In brief: A light diaper cream
To treat a mild diaper rash, one can use a light (not too thick, not too sticky) diaper cream, usually white in color due to the zinc oxide ingredient.
Gently apply the cream so not to be rough on the skin. A fast growing rash, a rash with broken skin, blisters or pustules, or a rash that doesn't go away in a few days needs to be seen by the doctor.
Dr. Robert Kwok
Dr. Robert Kwok
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Dr. Paul Trani
Pediatrics
1 doctor agrees
In brief: Zinc oxide
Barrier creams are usually the first-line agent for a diaper rash.
They stick to the skin and prevent irritated areas from continuing to get irritated every time the baby has a dirty diaper. I might also recommend against using alcohol diaper wipes - try a warm wet washcloth instead. If no better in a few days, see your provider: there may be a fungal or a bacterial infection complicating matters.

In brief: Zinc oxide
Barrier creams are usually the first-line agent for a diaper rash.
They stick to the skin and prevent irritated areas from continuing to get irritated every time the baby has a dirty diaper. I might also recommend against using alcohol diaper wipes - try a warm wet washcloth instead. If no better in a few days, see your provider: there may be a fungal or a bacterial infection complicating matters.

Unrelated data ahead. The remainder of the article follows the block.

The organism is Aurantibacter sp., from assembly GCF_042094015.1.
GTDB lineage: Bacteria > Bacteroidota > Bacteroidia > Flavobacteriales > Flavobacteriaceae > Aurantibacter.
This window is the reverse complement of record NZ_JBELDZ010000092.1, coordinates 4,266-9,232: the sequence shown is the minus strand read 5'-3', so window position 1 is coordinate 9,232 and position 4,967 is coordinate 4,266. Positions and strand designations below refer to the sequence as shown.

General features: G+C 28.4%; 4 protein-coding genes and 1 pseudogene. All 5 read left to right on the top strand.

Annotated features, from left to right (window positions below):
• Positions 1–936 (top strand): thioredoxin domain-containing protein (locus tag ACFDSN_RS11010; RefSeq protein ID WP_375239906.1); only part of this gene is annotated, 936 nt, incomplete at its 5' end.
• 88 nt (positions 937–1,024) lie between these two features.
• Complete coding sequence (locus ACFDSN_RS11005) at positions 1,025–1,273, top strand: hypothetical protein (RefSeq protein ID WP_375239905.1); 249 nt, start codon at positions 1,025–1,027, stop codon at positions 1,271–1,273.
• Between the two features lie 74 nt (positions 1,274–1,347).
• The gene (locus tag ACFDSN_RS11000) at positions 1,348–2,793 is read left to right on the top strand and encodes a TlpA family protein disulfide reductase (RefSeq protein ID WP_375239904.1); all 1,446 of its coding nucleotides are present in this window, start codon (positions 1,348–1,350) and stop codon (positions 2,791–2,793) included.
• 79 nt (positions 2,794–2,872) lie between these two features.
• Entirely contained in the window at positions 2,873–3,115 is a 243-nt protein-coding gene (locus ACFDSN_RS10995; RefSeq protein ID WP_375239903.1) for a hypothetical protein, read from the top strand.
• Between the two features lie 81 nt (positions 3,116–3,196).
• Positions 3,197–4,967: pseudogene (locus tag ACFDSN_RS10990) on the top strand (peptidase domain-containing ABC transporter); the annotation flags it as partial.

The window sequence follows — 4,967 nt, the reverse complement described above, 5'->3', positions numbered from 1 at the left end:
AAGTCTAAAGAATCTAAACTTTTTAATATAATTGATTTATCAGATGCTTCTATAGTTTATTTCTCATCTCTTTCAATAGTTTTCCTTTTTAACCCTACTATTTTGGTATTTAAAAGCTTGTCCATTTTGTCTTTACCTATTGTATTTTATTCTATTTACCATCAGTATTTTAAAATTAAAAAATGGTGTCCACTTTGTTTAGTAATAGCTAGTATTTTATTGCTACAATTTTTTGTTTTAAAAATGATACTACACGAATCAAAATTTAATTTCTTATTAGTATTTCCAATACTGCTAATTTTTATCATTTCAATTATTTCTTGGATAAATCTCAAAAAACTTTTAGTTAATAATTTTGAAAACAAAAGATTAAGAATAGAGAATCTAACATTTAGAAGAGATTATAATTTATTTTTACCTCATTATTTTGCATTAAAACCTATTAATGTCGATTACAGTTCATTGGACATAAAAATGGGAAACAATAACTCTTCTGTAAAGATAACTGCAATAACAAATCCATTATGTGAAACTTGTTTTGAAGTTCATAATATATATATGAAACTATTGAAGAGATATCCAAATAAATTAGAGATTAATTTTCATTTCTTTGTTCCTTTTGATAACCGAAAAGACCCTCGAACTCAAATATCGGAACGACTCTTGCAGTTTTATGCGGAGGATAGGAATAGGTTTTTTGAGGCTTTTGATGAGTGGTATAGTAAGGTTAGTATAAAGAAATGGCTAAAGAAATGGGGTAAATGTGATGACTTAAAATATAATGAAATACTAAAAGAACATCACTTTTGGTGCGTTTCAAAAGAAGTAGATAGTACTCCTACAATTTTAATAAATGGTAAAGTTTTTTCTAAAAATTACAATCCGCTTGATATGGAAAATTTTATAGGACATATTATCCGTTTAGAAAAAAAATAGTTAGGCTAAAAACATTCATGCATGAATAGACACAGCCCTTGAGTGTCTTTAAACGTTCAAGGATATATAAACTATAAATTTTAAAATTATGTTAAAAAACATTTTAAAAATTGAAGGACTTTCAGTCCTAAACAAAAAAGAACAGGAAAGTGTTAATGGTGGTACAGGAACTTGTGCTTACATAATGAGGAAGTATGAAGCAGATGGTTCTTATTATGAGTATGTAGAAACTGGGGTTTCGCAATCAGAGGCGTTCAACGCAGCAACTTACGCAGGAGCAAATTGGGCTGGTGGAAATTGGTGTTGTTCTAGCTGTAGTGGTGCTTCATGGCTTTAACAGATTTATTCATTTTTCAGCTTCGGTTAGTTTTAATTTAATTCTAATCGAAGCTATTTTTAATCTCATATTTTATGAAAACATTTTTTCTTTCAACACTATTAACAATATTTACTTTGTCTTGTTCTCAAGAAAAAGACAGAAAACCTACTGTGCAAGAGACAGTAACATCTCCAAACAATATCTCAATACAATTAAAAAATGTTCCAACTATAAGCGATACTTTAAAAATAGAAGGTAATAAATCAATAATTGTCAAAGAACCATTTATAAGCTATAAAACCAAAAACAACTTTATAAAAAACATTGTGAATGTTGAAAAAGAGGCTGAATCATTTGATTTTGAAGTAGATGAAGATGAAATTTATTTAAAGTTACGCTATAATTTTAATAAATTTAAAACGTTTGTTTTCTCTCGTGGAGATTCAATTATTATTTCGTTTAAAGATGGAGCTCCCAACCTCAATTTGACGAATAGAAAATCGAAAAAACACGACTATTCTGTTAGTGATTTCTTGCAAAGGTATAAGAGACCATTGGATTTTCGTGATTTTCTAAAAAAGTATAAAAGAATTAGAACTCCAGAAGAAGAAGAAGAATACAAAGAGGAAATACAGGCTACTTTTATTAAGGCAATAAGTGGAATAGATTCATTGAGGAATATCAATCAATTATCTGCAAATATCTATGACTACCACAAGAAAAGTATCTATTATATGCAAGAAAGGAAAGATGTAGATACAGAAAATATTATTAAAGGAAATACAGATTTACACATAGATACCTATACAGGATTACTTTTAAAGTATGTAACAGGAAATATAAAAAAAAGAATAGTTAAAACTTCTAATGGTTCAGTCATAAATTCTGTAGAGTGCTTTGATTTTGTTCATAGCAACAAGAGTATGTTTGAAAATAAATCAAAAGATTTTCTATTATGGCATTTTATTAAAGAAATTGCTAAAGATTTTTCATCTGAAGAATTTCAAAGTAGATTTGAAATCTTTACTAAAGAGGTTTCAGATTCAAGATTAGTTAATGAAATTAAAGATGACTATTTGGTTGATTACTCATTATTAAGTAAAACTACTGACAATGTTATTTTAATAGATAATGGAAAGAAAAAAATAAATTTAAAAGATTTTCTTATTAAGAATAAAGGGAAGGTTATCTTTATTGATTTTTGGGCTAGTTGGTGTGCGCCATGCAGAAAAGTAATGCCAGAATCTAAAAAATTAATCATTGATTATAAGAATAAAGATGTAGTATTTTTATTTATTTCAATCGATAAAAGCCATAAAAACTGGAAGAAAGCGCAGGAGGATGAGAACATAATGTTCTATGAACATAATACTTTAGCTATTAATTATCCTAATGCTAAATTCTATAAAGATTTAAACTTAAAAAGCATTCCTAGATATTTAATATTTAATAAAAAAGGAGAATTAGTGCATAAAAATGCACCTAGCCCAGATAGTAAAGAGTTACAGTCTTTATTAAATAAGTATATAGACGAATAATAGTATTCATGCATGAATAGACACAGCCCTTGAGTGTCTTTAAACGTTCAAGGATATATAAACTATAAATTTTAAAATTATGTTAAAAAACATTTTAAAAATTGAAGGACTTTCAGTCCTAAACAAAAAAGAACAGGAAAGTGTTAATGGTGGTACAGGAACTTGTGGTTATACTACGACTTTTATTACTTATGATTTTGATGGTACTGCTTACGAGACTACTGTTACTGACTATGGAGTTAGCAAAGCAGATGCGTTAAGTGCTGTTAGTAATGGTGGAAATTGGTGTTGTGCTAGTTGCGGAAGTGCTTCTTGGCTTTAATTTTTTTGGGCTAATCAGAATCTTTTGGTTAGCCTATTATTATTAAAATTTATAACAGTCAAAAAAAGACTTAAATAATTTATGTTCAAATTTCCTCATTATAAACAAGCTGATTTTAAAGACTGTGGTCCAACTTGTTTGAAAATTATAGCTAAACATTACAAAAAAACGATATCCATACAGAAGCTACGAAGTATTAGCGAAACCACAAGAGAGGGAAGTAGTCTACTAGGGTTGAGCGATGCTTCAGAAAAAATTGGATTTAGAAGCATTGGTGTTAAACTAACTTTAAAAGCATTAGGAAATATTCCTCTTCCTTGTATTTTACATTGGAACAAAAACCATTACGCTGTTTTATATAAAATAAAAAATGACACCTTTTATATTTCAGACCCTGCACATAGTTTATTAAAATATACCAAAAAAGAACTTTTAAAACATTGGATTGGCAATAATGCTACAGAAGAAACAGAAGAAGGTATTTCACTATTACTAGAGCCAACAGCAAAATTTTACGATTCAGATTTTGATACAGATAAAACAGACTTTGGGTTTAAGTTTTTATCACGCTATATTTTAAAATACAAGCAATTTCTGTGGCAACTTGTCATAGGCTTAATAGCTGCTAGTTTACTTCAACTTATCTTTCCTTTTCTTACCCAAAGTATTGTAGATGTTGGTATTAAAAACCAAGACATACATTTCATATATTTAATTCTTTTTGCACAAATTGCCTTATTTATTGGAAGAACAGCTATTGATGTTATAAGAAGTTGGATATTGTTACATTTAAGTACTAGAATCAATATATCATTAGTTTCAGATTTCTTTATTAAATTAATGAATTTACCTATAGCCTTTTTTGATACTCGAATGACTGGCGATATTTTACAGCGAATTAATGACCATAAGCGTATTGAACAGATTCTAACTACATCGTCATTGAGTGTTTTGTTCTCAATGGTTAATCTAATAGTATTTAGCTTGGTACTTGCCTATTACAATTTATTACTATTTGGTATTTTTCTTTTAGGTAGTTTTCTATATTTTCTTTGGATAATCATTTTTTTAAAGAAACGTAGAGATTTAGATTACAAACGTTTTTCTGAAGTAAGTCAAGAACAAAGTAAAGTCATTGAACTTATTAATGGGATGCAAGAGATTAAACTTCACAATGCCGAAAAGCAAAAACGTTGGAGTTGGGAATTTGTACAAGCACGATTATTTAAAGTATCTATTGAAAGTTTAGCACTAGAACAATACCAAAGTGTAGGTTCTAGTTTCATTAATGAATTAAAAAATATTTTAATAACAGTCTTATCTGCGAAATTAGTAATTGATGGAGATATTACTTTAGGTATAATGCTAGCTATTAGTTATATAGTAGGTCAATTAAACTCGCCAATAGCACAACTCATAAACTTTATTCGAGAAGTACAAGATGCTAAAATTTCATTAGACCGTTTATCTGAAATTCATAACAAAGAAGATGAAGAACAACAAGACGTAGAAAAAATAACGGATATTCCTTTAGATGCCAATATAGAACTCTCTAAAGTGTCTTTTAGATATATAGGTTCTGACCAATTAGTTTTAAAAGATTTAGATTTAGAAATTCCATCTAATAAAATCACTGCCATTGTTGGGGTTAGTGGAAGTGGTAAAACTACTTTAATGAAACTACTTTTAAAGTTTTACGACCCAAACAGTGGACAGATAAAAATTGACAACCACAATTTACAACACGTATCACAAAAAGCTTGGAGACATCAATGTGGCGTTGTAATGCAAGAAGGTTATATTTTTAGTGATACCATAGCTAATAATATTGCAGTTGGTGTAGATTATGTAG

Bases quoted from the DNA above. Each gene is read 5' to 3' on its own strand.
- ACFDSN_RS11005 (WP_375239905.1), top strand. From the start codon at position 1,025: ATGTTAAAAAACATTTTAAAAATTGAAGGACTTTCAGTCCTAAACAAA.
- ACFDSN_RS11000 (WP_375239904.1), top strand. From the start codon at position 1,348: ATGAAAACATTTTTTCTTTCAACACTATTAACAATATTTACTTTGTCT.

Dr. Paul Trani
Dr. Paul Trani
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Dr. Cornelia Franz
Pediatrics
1 doctor agrees
In brief: Creams
A "typical" diaper rash will respond to over the counter creams like a&d, calendula, zinc oxide, etc in three days.
My typical rule is that if it is not better using these therapies in three days it may be yeast. At that point have it seen to determine what kind of rash it is.

In brief: Creams
A "typical" diaper rash will respond to over the counter creams like a&d, calendula, zinc oxide, etc in three days.
My typical rule is that if it is not better using these therapies in three days it may be yeast. At that point have it seen to determine what kind of rash it is.
Dr. Cornelia Franz
Dr. Cornelia Franz
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Dr. Lisa Roberts
Pediatrics
1 doctor agrees
In brief: Frequent changing
Many benign diaper rashes can be treated by frequently changing the diaper and allowing the diaper area to "air out".
Some parents like to use a diaper cream as well; one with zinc oxide (such as the creamy desitin) or a&d ointment are mild options over the counter. If the rash is causes pain or spreads, contact your doctor to make sure there is nothing that may need an antifungal or antibiotic.

In brief: Frequent changing
Many benign diaper rashes can be treated by frequently changing the diaper and allowing the diaper area to "air out".
Some parents like to use a diaper cream as well; one with zinc oxide (such as the creamy desitin) or a&d ointment are mild options over the counter. If the rash is causes pain or spreads, contact your doctor to make sure there is nothing that may need an antifungal or antibiotic.